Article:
Artificial intelligence takes hold in Wisconsin

Innovation Trends

Until recently, machines performing tasks in the workforce, such as data processing and customer service, might have seemed to the average American like plots out of a science fiction novel.

Artificial intelligence has existed in some form or another for 60 years. Now, with many smartphone apps, including Uber and digital voice assistants like Amazon’s Alexa, AI is rapidly becoming a part of our daily lives.

Zeyun Yu, UWM associate professor of computer science (far right), shows facial recognition work by his doctoral student, Reihaneh Rostami, to Matthew Friedel, senior lecturer in UWM’s School of Information Studies (standing), and some of his students who are working on voice recognition.
Credit: UWM

Brent Leland, board chair of Advancing AI Wisconsin, a nonprofit organization striving to educate businesses and individuals about AI’s vast potential, defines AI as “taking internal data in a company and combining that with external data sources.” Leland is the co-founder of Delafield technology consulting firm
Cimphoni.

In modern day workplaces, artificial intelligence often performs repetitive tasks, including data entry. AI is also rapidly augmenting more “human” tasks, like customer service.

“We are seeing things like the chatbots scenario,” said Ken Kortas, AAIW member and information technology consulting practice leader for Wauwatosa-based accounting and consulting firm Wipfli.

AI has been incorporated in a number of Wisconsin businesses that work with large amounts of data, including large insurance companies like Milwaukee-based Northwestern Mutual Life Insurance Co. AI enables these companies to create risk profiles using client data. Northwestern also has its own innovation labs.

“Insurance companies are ahead in that way,” Leland said.

Less than two years ago, AI was perceived as more of a novelty than a valuable business tool, Leland said. Now, more mid-level Wisconsin businesses are getting on board, either by using software with AI capabilities (Google’s grammar module, for example) or by hiring a team of AI engineers.

“There are more and more companies that have done pilot projections and proof of concepts,” Leland added.

Many companies, including Milwaukee-based wine subscription service Bright Cellars and Pound Social, a subsidiary of Combined Locks -based animation software company Dodles Inc., use AI, which applies complex algorithms and natural language understanding to compile data and client information. Pound Social, for example, uses AI technologies to help Instagram users increase their targeted audience, while Bright Cellars employs quizzes to match users with wines.

“Basically, what would be a very time-consuming effort they have automated with AI. The amount of leverage is unbelievable,” said AAIW executive director Oliver Buechse.

Hiring AI engineers is a costly endeavor. A majority of AI professionals are highly educated and command hefty salaries. But integrating AI can be cost-effective for many workplaces.

“Our aim is to not have Wisconsin left behind, as the state can be a bit risk-averse. The whole purpose is to drive change,” Leland said.

A key goal of AAIW is to educate Wisconsin business owners and individuals about AI’s vast economic potential. In addition to offering a number of business workshops, the organization strives to combine an inventory of knowledge with 1,000 use cases on its website.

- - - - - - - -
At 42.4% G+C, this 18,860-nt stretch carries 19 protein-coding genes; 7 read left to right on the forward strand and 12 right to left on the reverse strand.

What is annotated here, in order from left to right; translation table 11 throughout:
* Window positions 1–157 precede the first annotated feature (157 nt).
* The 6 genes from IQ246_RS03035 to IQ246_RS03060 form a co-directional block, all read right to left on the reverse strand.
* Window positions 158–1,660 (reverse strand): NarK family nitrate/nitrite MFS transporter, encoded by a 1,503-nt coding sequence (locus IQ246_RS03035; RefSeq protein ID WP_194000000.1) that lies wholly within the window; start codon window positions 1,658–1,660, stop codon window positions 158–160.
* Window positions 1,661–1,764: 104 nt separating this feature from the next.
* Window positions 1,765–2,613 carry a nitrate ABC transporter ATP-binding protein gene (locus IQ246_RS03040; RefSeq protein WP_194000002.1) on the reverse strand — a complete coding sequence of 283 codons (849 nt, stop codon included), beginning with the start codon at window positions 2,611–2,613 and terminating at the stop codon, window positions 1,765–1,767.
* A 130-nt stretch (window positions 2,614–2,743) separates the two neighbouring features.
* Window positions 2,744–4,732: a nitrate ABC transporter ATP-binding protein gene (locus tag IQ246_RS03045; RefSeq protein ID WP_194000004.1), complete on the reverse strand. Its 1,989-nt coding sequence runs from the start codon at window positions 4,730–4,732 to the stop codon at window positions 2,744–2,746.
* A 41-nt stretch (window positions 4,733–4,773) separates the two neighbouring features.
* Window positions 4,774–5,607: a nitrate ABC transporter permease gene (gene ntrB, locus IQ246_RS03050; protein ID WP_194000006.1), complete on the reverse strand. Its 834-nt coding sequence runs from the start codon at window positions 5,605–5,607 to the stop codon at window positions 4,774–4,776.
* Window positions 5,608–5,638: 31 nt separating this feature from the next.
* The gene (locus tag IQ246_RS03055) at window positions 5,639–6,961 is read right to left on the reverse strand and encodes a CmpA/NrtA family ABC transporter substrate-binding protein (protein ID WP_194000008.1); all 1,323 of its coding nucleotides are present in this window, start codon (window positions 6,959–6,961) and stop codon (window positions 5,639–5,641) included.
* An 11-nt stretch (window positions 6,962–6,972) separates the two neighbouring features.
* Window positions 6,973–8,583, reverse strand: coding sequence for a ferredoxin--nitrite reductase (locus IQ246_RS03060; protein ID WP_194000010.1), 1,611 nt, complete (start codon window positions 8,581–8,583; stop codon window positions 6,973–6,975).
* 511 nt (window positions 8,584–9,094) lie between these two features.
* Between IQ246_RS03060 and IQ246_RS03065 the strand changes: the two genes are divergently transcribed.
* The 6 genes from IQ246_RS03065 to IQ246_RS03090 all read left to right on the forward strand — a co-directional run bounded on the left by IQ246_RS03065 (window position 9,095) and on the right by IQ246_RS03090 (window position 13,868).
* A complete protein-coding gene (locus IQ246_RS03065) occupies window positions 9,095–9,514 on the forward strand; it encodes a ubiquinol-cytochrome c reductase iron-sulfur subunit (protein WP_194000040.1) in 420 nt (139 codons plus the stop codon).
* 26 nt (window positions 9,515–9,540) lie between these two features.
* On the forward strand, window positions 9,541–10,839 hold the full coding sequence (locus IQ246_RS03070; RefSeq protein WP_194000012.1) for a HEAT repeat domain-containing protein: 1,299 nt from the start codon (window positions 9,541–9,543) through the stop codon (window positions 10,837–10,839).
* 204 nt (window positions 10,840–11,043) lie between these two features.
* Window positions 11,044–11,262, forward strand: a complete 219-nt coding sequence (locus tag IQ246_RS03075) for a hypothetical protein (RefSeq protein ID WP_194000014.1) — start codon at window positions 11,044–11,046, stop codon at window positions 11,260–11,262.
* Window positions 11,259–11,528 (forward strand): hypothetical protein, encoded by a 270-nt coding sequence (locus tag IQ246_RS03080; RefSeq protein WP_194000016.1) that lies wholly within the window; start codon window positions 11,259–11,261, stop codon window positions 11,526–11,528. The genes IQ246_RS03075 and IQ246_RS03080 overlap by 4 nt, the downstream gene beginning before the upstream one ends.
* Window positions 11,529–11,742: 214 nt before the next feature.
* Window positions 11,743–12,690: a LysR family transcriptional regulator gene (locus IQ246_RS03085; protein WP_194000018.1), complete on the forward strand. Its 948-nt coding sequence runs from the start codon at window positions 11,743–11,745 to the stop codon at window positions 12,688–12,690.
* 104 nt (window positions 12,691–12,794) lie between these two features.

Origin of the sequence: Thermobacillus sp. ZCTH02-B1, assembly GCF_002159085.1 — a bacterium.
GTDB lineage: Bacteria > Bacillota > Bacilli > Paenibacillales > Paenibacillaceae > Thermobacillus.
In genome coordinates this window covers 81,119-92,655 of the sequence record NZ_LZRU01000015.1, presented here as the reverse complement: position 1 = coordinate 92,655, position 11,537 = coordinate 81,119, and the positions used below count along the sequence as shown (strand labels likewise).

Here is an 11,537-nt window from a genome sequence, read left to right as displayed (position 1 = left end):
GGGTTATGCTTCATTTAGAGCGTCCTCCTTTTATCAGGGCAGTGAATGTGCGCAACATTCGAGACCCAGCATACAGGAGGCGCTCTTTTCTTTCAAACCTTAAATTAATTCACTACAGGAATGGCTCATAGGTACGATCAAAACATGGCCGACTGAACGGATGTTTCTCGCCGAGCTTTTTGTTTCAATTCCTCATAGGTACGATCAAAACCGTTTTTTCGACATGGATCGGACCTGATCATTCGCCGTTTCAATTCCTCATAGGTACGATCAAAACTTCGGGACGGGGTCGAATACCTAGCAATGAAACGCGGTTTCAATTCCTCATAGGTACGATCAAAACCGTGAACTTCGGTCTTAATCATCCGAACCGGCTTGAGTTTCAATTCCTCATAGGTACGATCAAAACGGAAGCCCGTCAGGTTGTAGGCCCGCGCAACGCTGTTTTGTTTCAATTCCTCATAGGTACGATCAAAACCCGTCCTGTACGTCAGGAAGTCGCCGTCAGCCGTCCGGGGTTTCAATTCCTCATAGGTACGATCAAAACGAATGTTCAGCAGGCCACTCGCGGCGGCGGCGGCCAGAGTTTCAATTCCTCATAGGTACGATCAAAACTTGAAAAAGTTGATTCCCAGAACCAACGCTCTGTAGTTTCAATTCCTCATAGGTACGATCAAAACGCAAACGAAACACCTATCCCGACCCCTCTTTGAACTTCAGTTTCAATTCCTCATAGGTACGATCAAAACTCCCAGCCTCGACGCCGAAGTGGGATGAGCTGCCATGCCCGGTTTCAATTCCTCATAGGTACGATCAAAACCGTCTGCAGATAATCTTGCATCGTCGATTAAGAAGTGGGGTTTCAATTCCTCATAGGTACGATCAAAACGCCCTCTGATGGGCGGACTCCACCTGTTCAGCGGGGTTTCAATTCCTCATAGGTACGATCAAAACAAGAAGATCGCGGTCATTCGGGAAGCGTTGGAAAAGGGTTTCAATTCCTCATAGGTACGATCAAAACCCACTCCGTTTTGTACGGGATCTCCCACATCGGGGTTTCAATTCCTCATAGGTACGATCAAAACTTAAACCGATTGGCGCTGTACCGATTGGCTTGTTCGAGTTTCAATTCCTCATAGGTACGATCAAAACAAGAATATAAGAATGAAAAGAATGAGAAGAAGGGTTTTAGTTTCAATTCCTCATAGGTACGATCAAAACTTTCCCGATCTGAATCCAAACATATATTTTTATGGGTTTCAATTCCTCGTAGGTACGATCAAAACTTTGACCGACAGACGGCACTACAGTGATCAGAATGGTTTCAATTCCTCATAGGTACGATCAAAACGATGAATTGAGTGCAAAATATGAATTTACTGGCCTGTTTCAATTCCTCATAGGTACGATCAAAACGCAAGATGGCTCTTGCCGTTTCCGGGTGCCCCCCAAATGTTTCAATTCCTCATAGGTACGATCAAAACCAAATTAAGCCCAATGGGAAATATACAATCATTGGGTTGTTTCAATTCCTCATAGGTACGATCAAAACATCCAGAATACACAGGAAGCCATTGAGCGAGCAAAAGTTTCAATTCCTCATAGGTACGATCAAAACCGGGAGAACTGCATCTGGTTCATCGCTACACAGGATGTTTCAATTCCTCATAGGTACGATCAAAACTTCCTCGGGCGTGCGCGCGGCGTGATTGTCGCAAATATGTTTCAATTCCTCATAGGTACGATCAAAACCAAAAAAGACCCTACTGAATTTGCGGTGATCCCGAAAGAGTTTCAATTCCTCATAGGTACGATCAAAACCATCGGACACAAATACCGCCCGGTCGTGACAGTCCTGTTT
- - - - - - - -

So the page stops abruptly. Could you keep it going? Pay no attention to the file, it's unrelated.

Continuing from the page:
“We are hoping that over the next six months, we are able to build a robust inventory accessible to both businesses and individuals,” Buechse said. The organization also plans to implement a self-learning module on the site.

Wisconsin universities have recognized the importance of equipping students with up-to-date technological skills. The Milwaukee School of Engineering’s $34 million Dwight and Dian Diercks Computational Science Hall is set to open this fall, and the University of Wisconsin-Milwaukee’s Disruptive Technologies virtual and on-site lab launched last fall.

Matthew Friedel, senior lecturer at the UWM School of Information Studies, co-founded the lab with associate professor Jacques Du Plessis.

“The lab was really our efforts to work with strategic partners on evolving technology,” Friedel noted.

Friedel, also a software developer, said initiatives such as the Disruptive Technologies Lab, along with his practical and theoretical courses, prepare students to meet the technological demands of the ever-changing workforce after graduation, and encourage innovation and entrepreneurial thinking.

“The cool part is, I get to help create the workforce that’s going to do that for Wisconsin companies. We’re building practical applications in the area so, when students go out, they will have built some type of software,” he said. “Some students do go out and create their own companies.”

Despite its vast economic potential, some companies are still reluctant to integrate AI technologies in their workplaces. Local experts attribute this to fear of the unknown.

“When your co-worker is a bot, there is this fear, ‘Is this going to take my job?’” Leland said.

However, he and experts agree that AI will augment, not replace, many jobs.

Buechse and Leland believe that Wisconsin will face a significant labor shortage in the near future. However, this can be remedied. Companies that lack skilled workers can use AI to help increase worker productivity.

“The thing you hear is that it’s so hard for businesses to find and keep employees,” Leland said. “Using AI could help mitigate these losses. There are more opportunities than risk.”

Buechse said that if too many Wisconsin companies are unwilling to integrate AI technologies into their workplaces, the state could potentially face a net job loss in the next decade.

“We would become what I call ‘the digital Rust Belt,’” Buechse said.

According to Kortas, jobs that involve a lot of repetition, among them truck driving and data processing, are likely to be the most affected by AI.

“I think the reality is, all jobs will be impacted in some form. But we will have a whole new industry of jobs created because of AI,” he said.